Hillary Clinton’s campaign, which has suffered a series of embarrassing hacking incidents, has finally got secure messaging religion in a big way. Want proof? Staffers are now reportedly under orders to use a special app to discuss sensitive stuff — including whenever they use the word “Trump.”
The app in question is called “Signal,” and it enjoys high acclaim in cryptography circles. Developed by lauded security Moxie Marlinspike (yes, that’s a pseudonym), Signal promises to shield text messages and voice calls from anyone who wants to listen in.
According to Vanity Fair, the Clinton campaign issued orders to use Signal in May after learning that communications of the Democratic National Committee had been compromised. (That incident led to the leak of embarrassing messages, including ones discussing dirty tricks tactics against one-time Clinton rival, Bernie Sanders).
So why did the campaign choose Signal to protect its messages going forward? One likely reason is the app’s elegant design and ease of use. Another important factor is the Clinton team’s reported insistence the tool be “Snowden-approved”—a reference to the former NSA contractor who exposed U.S. surveillance tactics and is an advocate of strong encryption.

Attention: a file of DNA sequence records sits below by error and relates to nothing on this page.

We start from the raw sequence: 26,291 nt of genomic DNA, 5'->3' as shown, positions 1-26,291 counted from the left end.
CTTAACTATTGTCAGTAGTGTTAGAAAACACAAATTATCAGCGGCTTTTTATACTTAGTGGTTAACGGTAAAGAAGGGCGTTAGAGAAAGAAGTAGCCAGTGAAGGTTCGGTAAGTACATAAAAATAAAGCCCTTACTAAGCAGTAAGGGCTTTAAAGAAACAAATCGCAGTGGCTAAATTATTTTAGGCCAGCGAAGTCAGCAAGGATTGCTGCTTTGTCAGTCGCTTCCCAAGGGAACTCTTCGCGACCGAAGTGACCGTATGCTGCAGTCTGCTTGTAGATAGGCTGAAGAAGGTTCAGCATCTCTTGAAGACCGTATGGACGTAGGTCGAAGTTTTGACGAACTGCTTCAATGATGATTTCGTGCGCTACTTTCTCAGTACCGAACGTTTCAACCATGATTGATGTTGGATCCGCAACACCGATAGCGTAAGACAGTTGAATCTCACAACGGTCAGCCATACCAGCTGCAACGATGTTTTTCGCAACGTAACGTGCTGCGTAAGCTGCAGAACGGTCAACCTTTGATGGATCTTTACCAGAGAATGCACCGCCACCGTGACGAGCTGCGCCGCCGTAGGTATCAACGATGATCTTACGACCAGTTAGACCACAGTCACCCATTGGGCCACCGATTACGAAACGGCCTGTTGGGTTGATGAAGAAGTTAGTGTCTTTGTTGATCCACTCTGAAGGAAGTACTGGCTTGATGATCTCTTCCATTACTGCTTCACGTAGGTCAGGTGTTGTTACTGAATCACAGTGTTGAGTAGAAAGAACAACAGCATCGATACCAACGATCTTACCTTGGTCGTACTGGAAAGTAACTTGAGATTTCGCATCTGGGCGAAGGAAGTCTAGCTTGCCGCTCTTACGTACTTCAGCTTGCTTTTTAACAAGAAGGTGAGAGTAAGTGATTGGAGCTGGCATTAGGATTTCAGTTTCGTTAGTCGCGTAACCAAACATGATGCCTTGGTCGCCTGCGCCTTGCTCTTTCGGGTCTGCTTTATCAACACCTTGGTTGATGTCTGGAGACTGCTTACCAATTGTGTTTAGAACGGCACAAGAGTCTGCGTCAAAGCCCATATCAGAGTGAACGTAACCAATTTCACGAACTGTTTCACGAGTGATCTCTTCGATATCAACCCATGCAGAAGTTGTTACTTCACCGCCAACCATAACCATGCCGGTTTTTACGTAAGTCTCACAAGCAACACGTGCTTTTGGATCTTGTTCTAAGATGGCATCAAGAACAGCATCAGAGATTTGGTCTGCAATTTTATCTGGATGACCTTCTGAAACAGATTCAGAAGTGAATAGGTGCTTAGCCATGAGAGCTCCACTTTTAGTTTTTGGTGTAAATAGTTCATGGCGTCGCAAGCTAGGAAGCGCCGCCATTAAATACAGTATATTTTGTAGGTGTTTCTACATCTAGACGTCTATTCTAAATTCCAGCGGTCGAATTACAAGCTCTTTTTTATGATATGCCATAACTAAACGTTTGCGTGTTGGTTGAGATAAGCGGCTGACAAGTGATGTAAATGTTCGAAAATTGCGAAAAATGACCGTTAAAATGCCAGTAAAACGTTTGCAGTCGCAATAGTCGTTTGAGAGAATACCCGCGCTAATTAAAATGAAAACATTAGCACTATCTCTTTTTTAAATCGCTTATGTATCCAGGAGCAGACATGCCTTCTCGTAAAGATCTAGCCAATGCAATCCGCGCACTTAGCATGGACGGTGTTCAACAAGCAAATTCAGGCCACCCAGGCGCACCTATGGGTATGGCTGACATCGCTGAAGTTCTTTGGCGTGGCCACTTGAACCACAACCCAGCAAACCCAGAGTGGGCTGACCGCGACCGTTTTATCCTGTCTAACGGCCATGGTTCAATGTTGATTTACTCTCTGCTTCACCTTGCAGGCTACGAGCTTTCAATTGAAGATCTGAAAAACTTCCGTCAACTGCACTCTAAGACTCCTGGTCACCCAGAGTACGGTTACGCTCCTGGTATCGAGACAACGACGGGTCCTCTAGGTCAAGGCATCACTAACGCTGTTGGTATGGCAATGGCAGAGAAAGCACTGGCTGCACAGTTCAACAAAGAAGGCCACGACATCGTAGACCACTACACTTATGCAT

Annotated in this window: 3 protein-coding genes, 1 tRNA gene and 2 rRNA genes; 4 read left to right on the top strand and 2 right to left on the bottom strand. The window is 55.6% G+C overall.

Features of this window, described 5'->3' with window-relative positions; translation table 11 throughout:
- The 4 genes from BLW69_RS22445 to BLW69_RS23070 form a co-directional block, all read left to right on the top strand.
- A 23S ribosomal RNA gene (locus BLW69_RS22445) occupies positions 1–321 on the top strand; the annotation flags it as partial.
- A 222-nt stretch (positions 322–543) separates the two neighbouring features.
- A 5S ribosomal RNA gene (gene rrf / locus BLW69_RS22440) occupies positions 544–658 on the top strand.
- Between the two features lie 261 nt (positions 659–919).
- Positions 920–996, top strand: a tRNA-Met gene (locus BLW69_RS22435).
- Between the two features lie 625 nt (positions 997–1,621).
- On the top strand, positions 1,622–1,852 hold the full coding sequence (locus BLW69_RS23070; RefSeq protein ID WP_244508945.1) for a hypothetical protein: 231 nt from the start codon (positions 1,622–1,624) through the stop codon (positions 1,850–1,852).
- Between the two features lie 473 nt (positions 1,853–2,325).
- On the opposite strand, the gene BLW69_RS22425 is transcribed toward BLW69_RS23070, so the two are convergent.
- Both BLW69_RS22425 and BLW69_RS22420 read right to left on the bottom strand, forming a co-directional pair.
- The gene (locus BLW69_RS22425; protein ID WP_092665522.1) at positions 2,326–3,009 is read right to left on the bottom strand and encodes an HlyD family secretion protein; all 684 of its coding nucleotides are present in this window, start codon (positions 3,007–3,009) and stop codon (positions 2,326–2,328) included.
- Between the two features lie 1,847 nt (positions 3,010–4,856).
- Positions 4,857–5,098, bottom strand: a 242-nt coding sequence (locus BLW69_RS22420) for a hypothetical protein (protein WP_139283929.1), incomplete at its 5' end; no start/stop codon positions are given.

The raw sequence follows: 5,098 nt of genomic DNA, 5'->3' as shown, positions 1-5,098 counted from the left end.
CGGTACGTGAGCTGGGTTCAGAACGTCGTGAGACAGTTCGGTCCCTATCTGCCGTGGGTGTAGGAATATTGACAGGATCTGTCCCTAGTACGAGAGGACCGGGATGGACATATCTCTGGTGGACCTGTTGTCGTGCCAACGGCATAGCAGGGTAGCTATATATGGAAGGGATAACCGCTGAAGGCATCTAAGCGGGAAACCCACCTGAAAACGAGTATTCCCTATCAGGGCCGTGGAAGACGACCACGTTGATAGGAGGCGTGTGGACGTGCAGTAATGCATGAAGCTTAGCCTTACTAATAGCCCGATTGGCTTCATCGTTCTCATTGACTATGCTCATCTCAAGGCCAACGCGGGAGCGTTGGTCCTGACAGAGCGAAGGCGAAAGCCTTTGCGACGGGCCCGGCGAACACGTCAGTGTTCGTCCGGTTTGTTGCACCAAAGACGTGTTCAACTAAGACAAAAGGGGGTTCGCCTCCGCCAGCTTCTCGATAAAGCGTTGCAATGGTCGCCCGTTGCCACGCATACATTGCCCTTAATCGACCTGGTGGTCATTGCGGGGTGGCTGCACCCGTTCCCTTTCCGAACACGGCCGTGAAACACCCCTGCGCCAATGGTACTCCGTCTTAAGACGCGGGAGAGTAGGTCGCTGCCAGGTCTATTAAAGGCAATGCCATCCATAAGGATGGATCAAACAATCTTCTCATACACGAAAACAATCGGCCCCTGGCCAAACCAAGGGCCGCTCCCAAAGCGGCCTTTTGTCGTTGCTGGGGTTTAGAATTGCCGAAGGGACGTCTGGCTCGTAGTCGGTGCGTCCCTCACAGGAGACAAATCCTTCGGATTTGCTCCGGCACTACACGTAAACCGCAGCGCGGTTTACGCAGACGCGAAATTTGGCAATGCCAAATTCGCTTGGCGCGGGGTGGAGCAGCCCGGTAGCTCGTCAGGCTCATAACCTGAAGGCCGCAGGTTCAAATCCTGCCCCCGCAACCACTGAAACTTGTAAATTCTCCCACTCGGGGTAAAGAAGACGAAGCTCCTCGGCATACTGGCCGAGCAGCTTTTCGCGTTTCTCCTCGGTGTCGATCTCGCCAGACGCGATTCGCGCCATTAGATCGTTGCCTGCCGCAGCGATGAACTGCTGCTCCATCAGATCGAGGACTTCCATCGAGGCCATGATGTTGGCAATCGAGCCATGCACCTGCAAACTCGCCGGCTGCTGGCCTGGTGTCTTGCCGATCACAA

Earlier this year, Snowden declared his own approval for Signal on Twitter:
One other reason Signal is trusted in security circles is that Marlinspike has published the code for others to inspect and verify. It also has a special feature for calls that displays a passphrase on both parties’ phones. If both people on the call don’t see the same phrase, it is a sign the call has been compromised.
Signal is not the only messaging app to promise high levels of security. The app Telegram is also popular, and even Facebook-owned WhatsApp now deploys end-to-end encryption. But for now, it appears to be the gold standard among people who care about these things.
Finally, there may be an irony in the Clinton camp’s rush to embrace encryption. The reason is that the U.S. government has been an active opponent of secure technologies, arguing device makers have an obligation in a way that law enforcement can listen in.
If Clinton becomes President, it will be curious to see if her staff still argues in favor of “Snowden-approved” standards.